Gregório Lopes (c. 1490 – 1550) was one of the most important Renaissance painters from Portugal.
Gregório Lopes was educated in the workshop of Jorge Afonso, the court painter of King Manuel I. Later he himself became court painter for both Manuel I and for his successor, John III. In 1514 he married the daughter of Jorge Afonso, and in 1520 was knighted by Prince Jorge de Lencastre and entered the Order of Santiago.
The work of Gregório Lopes mainly consists of painted religious altarpieces for various churches and monasteries in central Portugal. Between 1520 and 1525 he worked (together with Jorge Leal) in painting altarpieces for the Saint Francis Convent of Lisbon. Also in the 1520s he painted panels for the Church of Paraíso (Paradise), also in Lisbon. In his first fase, Gregório Lopes also worked in Sesimbra, Setúbal and in the Monastery of Ferreirim, in this latter case together with Cristóvão de Figueiredo and Garcia Fernandes.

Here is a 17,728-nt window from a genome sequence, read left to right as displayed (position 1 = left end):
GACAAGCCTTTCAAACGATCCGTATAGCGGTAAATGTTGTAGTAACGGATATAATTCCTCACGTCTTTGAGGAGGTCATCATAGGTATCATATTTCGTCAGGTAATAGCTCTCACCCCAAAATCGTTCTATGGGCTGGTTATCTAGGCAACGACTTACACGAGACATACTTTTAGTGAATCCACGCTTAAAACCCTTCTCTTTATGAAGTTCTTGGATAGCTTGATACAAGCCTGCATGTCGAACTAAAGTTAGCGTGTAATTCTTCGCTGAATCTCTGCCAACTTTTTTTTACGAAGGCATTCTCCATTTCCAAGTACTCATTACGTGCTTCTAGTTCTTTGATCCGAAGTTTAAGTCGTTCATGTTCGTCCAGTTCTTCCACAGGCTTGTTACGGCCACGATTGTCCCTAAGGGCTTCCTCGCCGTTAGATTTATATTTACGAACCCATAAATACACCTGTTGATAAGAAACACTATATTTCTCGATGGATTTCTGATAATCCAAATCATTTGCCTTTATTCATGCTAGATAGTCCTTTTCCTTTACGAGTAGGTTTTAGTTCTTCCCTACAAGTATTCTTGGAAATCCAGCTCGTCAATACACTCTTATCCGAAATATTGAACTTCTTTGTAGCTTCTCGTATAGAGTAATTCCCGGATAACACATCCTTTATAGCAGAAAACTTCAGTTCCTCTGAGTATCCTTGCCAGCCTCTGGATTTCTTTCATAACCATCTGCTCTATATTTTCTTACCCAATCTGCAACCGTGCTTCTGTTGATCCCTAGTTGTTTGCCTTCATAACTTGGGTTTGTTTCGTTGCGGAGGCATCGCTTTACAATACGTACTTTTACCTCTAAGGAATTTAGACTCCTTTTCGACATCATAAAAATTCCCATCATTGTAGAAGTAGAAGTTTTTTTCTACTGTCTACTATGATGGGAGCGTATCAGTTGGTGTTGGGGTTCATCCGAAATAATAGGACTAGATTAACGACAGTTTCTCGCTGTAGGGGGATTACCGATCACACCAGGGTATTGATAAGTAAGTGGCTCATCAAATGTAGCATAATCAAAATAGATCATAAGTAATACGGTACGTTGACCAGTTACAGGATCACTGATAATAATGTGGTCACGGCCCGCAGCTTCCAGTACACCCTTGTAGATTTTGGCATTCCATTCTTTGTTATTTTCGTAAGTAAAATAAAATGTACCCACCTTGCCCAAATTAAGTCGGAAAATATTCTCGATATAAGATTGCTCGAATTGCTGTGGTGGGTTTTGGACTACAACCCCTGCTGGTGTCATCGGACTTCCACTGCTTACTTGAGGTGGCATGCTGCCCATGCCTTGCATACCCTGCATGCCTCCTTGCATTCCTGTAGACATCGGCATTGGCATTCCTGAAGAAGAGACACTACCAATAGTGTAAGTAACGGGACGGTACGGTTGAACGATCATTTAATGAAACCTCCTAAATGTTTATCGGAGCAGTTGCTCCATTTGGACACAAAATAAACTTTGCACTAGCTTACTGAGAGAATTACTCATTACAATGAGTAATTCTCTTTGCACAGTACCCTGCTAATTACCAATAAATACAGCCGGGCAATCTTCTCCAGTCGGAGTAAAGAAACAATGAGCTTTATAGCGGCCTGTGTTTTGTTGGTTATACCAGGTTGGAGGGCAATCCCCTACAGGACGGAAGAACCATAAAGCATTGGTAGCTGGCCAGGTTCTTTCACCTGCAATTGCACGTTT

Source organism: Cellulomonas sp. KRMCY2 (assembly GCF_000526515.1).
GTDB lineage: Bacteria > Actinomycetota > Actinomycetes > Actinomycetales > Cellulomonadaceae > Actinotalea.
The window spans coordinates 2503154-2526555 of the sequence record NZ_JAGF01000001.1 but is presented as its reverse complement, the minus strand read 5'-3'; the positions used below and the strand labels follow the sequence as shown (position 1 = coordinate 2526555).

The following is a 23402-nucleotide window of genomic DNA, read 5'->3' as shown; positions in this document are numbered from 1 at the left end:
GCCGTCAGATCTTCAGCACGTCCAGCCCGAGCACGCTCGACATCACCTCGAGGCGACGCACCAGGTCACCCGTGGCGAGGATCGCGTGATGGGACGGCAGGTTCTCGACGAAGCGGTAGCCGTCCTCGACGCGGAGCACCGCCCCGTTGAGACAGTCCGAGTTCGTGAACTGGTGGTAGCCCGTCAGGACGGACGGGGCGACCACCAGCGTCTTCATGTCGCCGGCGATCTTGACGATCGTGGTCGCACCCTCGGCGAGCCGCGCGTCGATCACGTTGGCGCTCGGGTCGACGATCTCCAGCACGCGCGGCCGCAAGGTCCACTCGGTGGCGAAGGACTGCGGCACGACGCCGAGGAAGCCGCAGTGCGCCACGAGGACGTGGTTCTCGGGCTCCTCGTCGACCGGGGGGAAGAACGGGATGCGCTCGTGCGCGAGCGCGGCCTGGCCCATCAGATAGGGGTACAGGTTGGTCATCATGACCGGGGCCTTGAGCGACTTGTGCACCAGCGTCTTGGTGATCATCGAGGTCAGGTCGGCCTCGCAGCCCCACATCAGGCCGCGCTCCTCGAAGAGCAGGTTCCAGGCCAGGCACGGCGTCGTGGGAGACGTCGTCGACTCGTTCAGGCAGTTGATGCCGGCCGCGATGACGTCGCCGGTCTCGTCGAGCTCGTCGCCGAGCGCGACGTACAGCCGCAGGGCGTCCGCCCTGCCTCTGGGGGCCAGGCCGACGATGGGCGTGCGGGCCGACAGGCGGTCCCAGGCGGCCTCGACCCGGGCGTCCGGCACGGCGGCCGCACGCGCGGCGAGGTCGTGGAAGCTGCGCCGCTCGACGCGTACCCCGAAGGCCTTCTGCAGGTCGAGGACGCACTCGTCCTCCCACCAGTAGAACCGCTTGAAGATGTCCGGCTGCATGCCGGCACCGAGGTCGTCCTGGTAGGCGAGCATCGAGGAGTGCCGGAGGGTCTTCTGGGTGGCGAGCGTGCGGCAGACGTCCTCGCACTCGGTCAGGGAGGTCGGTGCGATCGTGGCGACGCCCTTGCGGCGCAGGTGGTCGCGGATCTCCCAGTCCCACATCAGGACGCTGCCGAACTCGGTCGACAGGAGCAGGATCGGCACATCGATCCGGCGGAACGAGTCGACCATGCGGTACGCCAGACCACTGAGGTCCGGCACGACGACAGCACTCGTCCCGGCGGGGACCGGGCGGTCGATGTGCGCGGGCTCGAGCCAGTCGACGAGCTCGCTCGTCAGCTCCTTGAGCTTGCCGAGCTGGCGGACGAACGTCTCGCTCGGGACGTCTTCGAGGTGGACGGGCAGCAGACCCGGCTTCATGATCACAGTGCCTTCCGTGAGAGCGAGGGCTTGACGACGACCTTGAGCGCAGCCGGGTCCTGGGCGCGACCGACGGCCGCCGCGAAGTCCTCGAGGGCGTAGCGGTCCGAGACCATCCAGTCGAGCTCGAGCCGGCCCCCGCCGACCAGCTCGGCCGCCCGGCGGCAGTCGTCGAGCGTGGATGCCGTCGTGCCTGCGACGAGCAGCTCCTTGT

The painter moved in the 1530s to the city of Tomar, where he painted various panels for the Round Church of the Convent of Christ (1536–1539) and the main altarpiece of the Church of Saint John the Baptist (1538–1539). His last known works include altarpieces for the Convent of Santos-o-Novo in Lisbon (1540) and the Valverde Convent, near Évora (1545).
Many of Gregório Lopes' works can be seen in the National Museum of Ancient Art, in Lisbon. His son, Cristóvão Lopes (1516–1594), was also an artist and worked as a portrait painter for the Portuguese royal family.
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